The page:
Here's a bunch of squares stacked up ready to be used...
The first square at the bottom of the column shaft is fitted with rebar to accurately position the structural rebar. It also helps align the concrete blocks in the right location. The just over half inch holes are 8" from the inside edge of the wooden square. In the center (with some very slight flexing) it can accommodate a concrete block that is 7-5/8" square.
(In the picture below you will also see some of the rectangles used in the portico variant of the deck columns (see later).)
Starting a deck column
The locations of the deck columns are as per your CAD drawings. Measure relative to the batterboard strings. You may have to extrapolate the string locations a bit if the columns are outside the area covered by the batterboards. Set additional strings if you need them. Use a plumb-bob down from the strings to determine the position of the footing squares at the bottom of the excavation.
The excavated area of undisturbed soil under the footing for the column needs to be excavated approximately flat and level. Place one of the footing square wooden rectangles on the ground. Use a spirit level and a trowel to get it level. Place a 12"x12" paving slab in the center and get it level using the spirit level and trowel. Soil that is not under the wooden rectangle or the paving slab does not need to be particularly flat (it can even have big holes where a rock was removed). Accurately position the wooden footing square and the paving slab, and with shims if necessary, get them both level.
The second wood square is the one with the rebar fitted (rebar near the bottom edge).
Backfill with soil around the footing up to a height of about 4" (ie just short of the top of the first square). This will hold the bottom wooden square in the right location.
Complete forming of deck column footing
Add the other 2 wooden rectangles for the footing, making a total of 4. Weigh down the corners to keep everything in place.
Backfill with non-organic soil to the top round the outside to fix the location and avoid lateral movement.
Across the top of the footing forming go some 2'3" long horizontal 5" wide 2x6 lumber to reduce the size down to the smaller wooden rectangles used for the stem of the column. The position of this needs to be set accurately from the batterboard strings to correspond with the position of the column stem (inside dimension). To avoid cumulative error, do not just measure relative to the footing rectangle.
Don't fit all the fill-in horizontal lumber until the structural rebar has been fitted (see later), although it can be useful to rest it in place to stop soil falling into the footing.
Start forming column stem
Fit the first of the column stem lumber squares. This first one has the composite rebar that holds the first of the column stirrups. Measure relative to the batterboard strings to accurately set the position of the column stem square. To avoid cumulative errors, do not just measure from the edge of the footing squares. Screw on some 1.5"x1.5" batons to hold the column stem square in the right place. The batons have holes in the side and use these to screw to the column stem square.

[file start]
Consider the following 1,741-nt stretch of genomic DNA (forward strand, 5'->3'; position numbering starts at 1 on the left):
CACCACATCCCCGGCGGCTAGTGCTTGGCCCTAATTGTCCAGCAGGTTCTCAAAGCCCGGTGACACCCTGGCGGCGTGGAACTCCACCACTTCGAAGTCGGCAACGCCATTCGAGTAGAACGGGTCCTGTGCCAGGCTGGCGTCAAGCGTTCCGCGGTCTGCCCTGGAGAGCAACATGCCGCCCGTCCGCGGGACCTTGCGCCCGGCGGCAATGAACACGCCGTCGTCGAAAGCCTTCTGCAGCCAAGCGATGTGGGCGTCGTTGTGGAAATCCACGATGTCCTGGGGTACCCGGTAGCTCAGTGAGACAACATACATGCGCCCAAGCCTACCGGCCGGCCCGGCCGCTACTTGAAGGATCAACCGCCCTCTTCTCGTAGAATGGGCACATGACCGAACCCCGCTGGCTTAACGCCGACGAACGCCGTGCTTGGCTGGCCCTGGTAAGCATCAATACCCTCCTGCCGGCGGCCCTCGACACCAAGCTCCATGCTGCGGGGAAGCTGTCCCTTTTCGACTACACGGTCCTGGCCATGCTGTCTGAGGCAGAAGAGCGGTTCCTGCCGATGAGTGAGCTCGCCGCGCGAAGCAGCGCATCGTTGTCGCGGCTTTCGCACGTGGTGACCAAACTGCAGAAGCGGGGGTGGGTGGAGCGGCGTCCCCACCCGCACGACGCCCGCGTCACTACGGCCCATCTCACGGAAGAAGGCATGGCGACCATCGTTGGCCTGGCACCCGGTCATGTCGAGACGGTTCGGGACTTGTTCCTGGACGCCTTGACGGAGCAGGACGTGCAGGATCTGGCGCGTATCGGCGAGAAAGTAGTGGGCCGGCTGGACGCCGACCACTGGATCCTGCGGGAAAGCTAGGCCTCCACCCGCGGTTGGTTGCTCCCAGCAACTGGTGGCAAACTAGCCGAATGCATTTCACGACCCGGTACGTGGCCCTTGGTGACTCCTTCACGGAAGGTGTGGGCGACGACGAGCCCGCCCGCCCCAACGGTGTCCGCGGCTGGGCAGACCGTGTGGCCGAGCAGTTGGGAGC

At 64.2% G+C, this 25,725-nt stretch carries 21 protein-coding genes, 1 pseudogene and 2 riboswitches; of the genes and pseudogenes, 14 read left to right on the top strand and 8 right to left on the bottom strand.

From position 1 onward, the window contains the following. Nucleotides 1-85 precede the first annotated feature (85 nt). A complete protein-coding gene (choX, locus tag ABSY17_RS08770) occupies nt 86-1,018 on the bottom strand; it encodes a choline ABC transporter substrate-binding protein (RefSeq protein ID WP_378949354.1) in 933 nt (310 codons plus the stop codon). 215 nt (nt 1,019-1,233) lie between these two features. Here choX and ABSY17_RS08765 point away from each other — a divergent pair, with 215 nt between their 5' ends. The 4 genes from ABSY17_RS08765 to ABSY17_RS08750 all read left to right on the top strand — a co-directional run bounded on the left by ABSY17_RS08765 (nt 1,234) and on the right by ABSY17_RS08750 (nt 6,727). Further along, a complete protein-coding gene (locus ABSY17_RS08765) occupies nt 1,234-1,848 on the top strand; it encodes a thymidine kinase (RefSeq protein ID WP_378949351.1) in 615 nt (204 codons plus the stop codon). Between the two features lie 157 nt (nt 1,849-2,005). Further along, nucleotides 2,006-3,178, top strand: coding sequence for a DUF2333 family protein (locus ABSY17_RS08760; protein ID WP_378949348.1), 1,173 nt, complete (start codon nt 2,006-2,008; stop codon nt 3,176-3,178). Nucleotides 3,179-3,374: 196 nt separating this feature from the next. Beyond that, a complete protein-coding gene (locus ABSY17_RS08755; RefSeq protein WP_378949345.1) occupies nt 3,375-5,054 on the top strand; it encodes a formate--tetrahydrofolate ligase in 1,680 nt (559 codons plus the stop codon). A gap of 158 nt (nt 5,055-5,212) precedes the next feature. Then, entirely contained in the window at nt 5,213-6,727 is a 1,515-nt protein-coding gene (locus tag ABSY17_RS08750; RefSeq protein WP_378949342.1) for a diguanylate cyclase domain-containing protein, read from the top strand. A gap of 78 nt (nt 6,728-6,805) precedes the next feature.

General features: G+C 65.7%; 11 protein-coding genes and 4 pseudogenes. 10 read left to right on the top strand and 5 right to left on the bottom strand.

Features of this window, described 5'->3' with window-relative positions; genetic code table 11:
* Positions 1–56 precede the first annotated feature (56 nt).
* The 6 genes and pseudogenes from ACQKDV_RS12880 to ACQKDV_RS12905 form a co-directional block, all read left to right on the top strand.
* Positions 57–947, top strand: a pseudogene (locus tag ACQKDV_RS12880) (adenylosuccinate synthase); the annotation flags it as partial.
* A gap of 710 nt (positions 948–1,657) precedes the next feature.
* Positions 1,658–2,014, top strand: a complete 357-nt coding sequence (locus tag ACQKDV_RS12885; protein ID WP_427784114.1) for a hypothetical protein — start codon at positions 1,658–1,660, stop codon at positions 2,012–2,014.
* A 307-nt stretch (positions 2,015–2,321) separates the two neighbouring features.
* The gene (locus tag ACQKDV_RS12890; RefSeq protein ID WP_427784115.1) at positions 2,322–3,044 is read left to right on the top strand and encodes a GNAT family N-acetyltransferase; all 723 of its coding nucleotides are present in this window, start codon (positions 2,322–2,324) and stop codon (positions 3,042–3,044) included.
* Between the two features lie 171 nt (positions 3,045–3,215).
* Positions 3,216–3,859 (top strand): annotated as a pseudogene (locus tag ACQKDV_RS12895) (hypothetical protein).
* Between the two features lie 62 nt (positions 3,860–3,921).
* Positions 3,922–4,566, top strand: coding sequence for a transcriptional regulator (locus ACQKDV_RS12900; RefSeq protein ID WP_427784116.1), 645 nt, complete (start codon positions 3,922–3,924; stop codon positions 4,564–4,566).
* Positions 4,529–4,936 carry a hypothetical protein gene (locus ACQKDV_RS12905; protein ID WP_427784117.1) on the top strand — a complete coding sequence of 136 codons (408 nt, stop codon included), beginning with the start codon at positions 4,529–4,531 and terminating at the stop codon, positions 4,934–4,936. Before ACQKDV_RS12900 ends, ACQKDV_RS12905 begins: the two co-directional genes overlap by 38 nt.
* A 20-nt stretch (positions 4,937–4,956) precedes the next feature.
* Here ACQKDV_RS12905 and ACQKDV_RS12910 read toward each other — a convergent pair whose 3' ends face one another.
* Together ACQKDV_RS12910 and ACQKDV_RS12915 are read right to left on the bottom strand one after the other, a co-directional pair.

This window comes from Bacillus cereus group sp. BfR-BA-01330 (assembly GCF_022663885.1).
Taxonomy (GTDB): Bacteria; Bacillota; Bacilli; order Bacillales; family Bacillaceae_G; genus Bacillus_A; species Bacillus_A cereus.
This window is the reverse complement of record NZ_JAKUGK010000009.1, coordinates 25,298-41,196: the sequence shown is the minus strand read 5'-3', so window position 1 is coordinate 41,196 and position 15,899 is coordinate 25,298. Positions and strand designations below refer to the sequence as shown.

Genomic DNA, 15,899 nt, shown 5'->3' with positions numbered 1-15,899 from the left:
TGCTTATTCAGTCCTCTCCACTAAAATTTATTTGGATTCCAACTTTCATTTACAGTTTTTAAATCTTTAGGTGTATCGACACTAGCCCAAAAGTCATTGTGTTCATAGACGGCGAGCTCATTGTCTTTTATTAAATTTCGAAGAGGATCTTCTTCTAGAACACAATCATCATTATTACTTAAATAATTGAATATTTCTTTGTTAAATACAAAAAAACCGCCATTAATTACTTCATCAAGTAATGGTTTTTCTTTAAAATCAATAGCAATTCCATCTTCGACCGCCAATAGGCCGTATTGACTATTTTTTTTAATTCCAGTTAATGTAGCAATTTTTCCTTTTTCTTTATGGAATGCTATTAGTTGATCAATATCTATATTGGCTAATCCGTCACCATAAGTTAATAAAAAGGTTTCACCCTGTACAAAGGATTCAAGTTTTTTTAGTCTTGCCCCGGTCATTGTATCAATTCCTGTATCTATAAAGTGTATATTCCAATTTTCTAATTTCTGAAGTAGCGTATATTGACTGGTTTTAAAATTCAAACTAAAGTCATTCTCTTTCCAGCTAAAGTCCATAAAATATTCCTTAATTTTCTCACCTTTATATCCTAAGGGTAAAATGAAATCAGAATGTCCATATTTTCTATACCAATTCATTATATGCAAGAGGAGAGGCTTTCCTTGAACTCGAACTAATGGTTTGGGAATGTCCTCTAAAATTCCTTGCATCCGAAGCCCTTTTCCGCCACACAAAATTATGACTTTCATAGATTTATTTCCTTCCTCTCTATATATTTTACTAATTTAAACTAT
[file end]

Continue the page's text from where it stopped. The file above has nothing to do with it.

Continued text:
Get the top of the first column stem square exactly level by if necessary adjusting the shims under the column footing squares.
Concrete block center
Start building up a stack of concrete blocks in the center on the paving slab. They are glued using PL-Premium adhesive. Get them vertical using a spirit level (although exact vertical accuracy is not that important). The concrete blocks up to slab height do not have a drainpipe in the center. They are purely to reduce the amount of expensive poured concrete required.
Add more column stem lumber squares
Place stem forming concrete squares up to a height of just above excavation level. Alternate where the overlap edges of the wooden squares are. Get them about right in terms of alignment. Even though you are not yet rigidly fixing the squares in the final position, the position of the squares should be placed relative to the batterboard strings rather than trying to make the column vertical using a spirit level as this avoids cumulative errors. The hope though is that a spirit level would show that the column is vertical.
Be conscious that at some point you need to fit the vertical composite rebar (that has a bend in the end). Use a trial piece of vertical rebar with a cut turn end to make sure you can still get it in. In practice you will find you can still get the rebar in even with the forming up to grade level.
Use horizontal spacer lumber between columns
Now is a good time to make the horizontal lumber pieces that will be used to brace the columns to each other. The length is the pitch between columns as given by your CAD drawings. If you find that the distance between implemented columns is not correct then you must immediately find out what is wrong and correct the problem.
Start by picking a reference column. It is best if the one chosen is closest to the batterboard strings so that its position can be more accurately set. Once its position is accurately set, use temporary bracing from eg the batterboards to ensure it does not move.
The horizontal spacing lumber has spacers on the end to avoid the vertical batons that will be on the columns. The spacer blocks are centered at 1" and 9" from the end. The holes need to be large enough to clear the 6" screws that will be used.
Add more concrete blocks